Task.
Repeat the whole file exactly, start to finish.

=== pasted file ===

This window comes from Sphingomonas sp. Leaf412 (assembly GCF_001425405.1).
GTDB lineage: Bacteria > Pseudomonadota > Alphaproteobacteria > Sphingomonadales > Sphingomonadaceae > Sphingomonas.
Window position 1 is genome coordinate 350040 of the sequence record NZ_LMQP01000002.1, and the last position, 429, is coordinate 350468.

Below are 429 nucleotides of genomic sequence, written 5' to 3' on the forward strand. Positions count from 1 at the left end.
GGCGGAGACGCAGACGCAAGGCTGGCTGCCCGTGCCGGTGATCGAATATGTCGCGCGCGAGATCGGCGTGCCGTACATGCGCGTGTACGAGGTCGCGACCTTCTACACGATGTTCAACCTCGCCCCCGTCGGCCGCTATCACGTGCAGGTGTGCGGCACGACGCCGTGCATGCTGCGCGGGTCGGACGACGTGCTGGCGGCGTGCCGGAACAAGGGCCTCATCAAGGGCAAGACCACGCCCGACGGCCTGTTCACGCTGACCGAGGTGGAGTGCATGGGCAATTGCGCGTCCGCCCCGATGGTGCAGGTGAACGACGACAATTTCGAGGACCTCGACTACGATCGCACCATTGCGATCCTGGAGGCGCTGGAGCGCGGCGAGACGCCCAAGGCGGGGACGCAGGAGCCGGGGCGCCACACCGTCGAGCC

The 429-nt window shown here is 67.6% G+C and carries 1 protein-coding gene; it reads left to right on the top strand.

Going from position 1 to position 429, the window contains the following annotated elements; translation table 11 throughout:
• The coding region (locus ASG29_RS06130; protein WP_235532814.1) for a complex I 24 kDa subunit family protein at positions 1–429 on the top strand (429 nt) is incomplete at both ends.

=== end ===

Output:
This window comes from Sphingomonas sp. Leaf412 (assembly GCF_001425405.1).
GTDB lineage: Bacteria > Pseudomonadota > Alphaproteobacteria > Sphingomonadales > Sphingomonadaceae > Sphingomonas.
Window position 1 is genome coordinate 350040 of the sequence record NZ_LMQP01000002.1, and the last position, 429, is coordinate 350468.

Below are 429 nucleotides of genomic sequence, written 5' to 3' on the forward strand. Positions count from 1 at the left end.
GGCGGAGACGCAGACGCAAGGCTGGCTGCCCGTGCCGGTGATCGAATATGTCGCGCGCGAGATCGGCGTGCCGTACATGCGCGTGTACGAGGTCGCGACCTTCTACACGATGTTCAACCTCGCCCCCGTCGGCCGCTATCACGTGCAGGTGTGCGGCACGACGCCGTGCATGCTGCGCGGGTCGGACGACGTGCTGGCGGCGTGCCGGAACAAGGGCCTCATCAAGGGCAAGACCACGCCCGACGGCCTGTTCACGCTGACCGAGGTGGAGTGCATGGGCAATTGCGCGTCCGCCCCGATGGTGCAGGTGAACGACGACAATTTCGAGGACCTCGACTACGATCGCACCATTGCGATCCTGGAGGCGCTGGAGCGCGGCGAGACGCCCAAGGCGGGGACGCAGGAGCCGGGGCGCCACACCGTCGAGCC

The 429-nt window shown here is 67.6% G+C and carries 1 protein-coding gene; it reads left to right on the top strand.

Going from position 1 to position 429, the window contains the following annotated elements; translation table 11 throughout:
• The coding region (locus ASG29_RS06130; protein WP_235532814.1) for a complex I 24 kDa subunit family protein at positions 1–429 on the top strand (429 nt) is incomplete at both ends.